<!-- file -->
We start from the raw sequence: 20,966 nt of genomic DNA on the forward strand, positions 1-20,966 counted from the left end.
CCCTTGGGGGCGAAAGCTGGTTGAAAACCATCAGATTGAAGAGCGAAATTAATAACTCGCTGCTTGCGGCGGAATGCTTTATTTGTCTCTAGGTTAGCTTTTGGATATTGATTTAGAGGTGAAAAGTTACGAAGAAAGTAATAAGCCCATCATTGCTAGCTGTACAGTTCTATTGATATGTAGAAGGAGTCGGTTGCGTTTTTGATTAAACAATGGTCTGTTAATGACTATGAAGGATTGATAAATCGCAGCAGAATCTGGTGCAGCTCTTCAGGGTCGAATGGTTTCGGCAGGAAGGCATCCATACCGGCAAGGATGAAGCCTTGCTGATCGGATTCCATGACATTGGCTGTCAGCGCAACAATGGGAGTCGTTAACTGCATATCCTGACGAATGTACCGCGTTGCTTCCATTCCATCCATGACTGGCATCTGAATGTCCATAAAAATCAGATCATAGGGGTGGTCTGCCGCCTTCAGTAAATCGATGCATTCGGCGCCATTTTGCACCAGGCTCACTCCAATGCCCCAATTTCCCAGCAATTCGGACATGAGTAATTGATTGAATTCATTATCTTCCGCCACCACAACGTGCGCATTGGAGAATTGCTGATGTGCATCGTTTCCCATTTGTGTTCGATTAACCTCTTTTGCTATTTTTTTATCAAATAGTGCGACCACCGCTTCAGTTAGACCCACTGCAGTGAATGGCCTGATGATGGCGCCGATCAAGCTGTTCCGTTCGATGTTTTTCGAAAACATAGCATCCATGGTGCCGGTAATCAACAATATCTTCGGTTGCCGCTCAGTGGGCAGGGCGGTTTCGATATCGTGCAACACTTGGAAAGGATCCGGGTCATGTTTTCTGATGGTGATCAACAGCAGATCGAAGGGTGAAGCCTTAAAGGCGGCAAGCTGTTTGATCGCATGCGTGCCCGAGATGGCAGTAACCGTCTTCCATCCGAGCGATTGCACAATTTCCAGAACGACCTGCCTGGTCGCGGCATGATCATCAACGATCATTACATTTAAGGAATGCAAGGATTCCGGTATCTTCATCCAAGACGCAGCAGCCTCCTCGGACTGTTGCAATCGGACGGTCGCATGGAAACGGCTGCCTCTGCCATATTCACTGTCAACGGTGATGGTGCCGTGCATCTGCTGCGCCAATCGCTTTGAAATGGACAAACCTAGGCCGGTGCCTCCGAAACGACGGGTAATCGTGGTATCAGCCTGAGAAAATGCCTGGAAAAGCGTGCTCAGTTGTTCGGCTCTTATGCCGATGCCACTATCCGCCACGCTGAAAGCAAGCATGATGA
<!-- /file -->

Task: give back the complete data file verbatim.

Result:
We start from the raw sequence: 20,966 nt of genomic DNA on the forward strand, positions 1-20,966 counted from the left end.
CCCTTGGGGGCGAAAGCTGGTTGAAAACCATCAGATTGAAGAGCGAAATTAATAACTCGCTGCTTGCGGCGGAATGCTTTATTTGTCTCTAGGTTAGCTTTTGGATATTGATTTAGAGGTGAAAAGTTACGAAGAAAGTAATAAGCCCATCATTGCTAGCTGTACAGTTCTATTGATATGTAGAAGGAGTCGGTTGCGTTTTTGATTAAACAATGGTCTGTTAATGACTATGAAGGATTGATAAATCGCAGCAGAATCTGGTGCAGCTCTTCAGGGTCGAATGGTTTCGGCAGGAAGGCATCCATACCGGCAAGGATGAAGCCTTGCTGATCGGATTCCATGACATTGGCTGTCAGCGCAACAATGGGAGTCGTTAACTGCATATCCTGACGAATGTACCGCGTTGCTTCCATTCCATCCATGACTGGCATCTGAATGTCCATAAAAATCAGATCATAGGGGTGGTCTGCCGCCTTCAGTAAATCGATGCATTCGGCGCCATTTTGCACCAGGCTCACTCCAATGCCCCAATTTCCCAGCAATTCGGACATGAGTAATTGATTGAATTCATTATCTTCCGCCACCACAACGTGCGCATTGGAGAATTGCTGATGTGCATCGTTTCCCATTTGTGTTCGATTAACCTCTTTTGCTATTTTTTTATCAAATAGTGCGACCACCGCTTCAGTTAGACCCACTGCAGTGAATGGCCTGATGATGGCGCCGATCAAGCTGTTCCGTTCGATGTTTTTCGAAAACATAGCATCCATGGTGCCGGTAATCAACAATATCTTCGGTTGCCGCTCAGTGGGCAGGGCGGTTTCGATATCGTGCAACACTTGGAAAGGATCCGGGTCATGTTTTCTGATGGTGATCAACAGCAGATCGAAGGGTGAAGCCTTAAAGGCGGCAAGCTGTTTGATCGCATGCGTGCCCGAGATGGCAGTAACCGTCTTCCATCCGAGCGATTGCACAATTTCCAGAACGACCTGCCTGGTCGCGGCATGATCATCAACGATCATTACATTTAAGGAATGCAAGGATTCCGGTATCTTCATCCAAGACGCAGCAGCCTCCTCGGACTGTTGCAATCGGACGGTCGCATGGAAACGGCTGCCTCTGCCATATTCACTGTCAACGGTGATGGTGCCGTGCATCTGCTGCGCCAATCGCTTTGAAATGGACAAACCTAGGCCGGTGCCTCCGAAACGACGGGTAATCGTGGTATCAGCCTGAGAAAATGCCTGGAAAAGCGTGCTCAGTTGTTCGGCTCTTATGCCGATGCCACTATCCGCCACGCTGAAAGCAAGCATGATGA